• Article 2 “Use of terms”1. For the purposes of the present Convention:
  •  (a) "treaty" means an international agreement concluded between States in written form and governed by international law, whether embodied in a single         instrument or in two or more related instruments and whatever its particular designation (…).
vienna convention on the law of treaties
Vienna Convention on the Law of Treaties
  • Article 2 “Use of terms”1. For the purposes of the present Convention:
  •    (c) "full powers" means a document emanating from the         competent authority of a State designating a person or         persons to represent the State for negotiating, adopting         or authenticating the text of a treaty, for expressing theconsent of the State to be bound by a treaty, or for         accomplishing any other act with respect to a treaty;
  • These persons are called “Plenipotentiaries” (bind the sending state)
subjects of diplomatic law
Subjects of Diplomatic law
  • 1. State are subjects of diplomatic law.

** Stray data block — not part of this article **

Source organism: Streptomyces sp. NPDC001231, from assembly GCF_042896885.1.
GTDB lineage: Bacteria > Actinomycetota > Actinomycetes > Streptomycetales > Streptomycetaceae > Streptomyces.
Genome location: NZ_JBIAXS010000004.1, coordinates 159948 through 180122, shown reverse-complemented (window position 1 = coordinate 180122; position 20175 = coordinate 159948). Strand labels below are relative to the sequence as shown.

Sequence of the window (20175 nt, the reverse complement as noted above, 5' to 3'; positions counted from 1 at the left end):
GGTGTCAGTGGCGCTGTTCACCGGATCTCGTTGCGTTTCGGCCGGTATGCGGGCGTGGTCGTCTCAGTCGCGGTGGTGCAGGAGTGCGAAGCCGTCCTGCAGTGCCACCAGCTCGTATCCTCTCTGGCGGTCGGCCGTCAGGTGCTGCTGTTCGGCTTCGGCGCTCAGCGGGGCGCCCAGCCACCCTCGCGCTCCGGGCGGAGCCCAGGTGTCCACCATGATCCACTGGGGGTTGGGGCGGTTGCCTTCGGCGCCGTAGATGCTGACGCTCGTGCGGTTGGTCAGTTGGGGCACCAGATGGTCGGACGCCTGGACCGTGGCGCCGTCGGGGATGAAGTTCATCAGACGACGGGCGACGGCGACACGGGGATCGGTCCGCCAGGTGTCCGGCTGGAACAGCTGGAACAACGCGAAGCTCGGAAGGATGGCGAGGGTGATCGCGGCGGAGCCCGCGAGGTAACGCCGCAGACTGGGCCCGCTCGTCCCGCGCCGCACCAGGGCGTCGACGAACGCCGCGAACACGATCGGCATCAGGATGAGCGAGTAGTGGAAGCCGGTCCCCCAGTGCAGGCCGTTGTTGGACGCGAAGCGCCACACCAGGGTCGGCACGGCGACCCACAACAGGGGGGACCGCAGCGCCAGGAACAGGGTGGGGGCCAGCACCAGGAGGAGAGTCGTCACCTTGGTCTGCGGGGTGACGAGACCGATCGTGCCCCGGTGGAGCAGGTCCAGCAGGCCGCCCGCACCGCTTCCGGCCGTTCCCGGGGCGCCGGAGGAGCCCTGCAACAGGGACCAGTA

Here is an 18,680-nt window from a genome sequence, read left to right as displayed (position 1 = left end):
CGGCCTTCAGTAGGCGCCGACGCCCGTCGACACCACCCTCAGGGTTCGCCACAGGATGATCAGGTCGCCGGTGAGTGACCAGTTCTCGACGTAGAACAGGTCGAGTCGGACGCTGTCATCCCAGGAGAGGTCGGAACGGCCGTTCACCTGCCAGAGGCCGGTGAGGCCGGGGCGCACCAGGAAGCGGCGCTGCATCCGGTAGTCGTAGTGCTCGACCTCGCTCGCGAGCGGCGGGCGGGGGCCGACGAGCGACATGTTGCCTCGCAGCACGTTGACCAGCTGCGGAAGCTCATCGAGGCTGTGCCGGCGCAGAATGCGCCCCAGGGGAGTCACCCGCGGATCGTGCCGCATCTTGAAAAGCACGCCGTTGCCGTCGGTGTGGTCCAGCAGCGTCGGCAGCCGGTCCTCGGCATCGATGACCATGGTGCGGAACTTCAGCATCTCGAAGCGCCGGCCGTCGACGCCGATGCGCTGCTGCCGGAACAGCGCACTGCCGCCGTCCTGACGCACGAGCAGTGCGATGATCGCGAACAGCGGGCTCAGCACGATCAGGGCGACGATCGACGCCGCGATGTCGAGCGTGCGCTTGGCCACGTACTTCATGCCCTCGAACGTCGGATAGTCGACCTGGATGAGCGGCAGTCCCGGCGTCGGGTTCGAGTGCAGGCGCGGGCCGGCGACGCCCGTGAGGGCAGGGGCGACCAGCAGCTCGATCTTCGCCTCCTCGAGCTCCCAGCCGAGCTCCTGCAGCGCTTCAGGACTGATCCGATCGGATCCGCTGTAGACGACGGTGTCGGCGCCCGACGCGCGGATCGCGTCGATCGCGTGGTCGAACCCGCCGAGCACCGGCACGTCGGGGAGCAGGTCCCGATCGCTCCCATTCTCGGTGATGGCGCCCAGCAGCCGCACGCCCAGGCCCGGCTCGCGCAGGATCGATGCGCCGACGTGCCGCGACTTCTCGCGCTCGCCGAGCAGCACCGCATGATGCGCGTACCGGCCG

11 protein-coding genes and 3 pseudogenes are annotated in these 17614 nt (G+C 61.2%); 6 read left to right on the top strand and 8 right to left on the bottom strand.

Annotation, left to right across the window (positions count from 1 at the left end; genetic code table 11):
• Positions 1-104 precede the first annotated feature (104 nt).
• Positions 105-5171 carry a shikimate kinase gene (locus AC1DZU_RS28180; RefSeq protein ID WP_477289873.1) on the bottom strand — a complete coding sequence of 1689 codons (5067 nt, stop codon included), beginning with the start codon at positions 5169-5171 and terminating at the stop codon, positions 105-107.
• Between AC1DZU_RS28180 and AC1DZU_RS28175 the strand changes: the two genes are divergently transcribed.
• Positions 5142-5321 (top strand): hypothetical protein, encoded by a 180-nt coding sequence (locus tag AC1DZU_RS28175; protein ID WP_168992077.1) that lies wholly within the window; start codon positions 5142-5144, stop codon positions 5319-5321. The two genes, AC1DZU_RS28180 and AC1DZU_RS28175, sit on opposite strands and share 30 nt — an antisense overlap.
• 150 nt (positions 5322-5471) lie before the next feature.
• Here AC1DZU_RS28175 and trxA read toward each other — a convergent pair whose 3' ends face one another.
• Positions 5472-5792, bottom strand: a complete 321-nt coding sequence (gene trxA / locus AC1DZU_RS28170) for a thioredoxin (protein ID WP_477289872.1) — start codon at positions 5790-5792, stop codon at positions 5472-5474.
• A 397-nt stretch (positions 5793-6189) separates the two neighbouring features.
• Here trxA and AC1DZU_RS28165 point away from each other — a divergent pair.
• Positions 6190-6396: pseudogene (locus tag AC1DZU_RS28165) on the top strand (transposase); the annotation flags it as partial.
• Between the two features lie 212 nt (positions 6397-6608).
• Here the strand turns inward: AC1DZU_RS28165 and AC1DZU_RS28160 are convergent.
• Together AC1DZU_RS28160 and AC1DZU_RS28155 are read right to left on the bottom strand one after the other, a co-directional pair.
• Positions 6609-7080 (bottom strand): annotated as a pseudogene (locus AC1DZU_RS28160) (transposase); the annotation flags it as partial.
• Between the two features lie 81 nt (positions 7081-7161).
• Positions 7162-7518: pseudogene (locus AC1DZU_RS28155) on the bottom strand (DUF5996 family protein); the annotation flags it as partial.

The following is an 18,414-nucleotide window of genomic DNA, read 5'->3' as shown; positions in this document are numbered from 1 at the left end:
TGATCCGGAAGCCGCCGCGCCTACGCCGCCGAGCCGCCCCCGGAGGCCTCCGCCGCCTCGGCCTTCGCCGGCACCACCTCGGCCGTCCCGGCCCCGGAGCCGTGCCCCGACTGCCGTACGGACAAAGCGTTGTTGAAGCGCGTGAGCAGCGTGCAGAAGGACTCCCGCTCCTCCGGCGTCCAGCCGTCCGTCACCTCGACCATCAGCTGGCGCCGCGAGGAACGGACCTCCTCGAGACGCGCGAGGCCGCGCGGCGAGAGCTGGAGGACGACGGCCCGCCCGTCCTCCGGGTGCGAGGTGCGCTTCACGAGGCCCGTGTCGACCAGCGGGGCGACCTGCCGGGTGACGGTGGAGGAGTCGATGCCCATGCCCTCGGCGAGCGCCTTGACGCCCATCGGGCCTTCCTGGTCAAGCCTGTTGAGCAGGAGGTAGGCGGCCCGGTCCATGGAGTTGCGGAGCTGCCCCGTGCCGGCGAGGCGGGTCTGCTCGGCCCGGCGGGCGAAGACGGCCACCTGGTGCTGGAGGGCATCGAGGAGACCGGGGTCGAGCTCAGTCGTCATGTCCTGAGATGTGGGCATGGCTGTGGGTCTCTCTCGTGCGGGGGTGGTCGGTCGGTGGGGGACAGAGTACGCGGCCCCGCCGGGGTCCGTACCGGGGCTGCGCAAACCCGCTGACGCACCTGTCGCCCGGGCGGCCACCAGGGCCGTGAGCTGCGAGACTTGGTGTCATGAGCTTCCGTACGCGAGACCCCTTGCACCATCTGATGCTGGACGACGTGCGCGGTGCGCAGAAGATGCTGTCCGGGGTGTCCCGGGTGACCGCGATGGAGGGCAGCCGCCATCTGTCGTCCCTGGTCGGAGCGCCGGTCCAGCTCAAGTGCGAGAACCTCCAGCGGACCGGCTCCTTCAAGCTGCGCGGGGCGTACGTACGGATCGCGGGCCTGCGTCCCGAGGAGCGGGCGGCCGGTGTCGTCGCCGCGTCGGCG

• 2. (II rank) international organizations (i.o.) and European Union.

therefore

individuals in the International and Diplomatic Law are considered only if organs of the (sending-receiving) state.

Consequently, diplomats and consul as organs of international affairs.

sovereignty of the state and diplomatic relations
Sovereignty of the State and diplomaticrelations
  • In international law, states are superiorem non recognoscentes, which means that only states (and i.o.) can begin diplomatic relation with other state or subjects of international community. No jus legationis.
  • For this reason, article 2 of Vienna Convention (1961) states: «The establishment of diplomatic relations between states, and of permanent diplomatic missions, takes place by mutual consent». Same for Vienna Convention on Consular Relations 1963 (art. 2).